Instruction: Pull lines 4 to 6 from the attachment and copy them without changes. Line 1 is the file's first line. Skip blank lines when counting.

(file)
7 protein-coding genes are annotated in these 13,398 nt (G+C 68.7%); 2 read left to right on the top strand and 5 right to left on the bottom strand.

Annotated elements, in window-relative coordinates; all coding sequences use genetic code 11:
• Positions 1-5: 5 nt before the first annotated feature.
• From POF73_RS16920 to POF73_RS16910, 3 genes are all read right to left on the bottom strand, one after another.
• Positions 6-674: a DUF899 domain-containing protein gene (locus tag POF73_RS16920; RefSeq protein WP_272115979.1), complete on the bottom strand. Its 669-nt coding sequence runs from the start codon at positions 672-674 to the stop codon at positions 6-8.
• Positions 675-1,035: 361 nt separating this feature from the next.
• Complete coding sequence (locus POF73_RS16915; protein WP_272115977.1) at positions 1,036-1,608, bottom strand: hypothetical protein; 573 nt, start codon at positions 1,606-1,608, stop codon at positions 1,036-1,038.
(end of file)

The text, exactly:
• From POF73_RS16920 to POF73_RS16910, 3 genes are all read right to left on the bottom strand, one after another.
• Positions 6-674: a DUF899 domain-containing protein gene (locus tag POF73_RS16920; RefSeq protein WP_272115979.1), complete on the bottom strand. Its 669-nt coding sequence runs from the start codon at positions 672-674 to the stop codon at positions 6-8.
• Positions 675-1,035: 361 nt separating this feature from the next.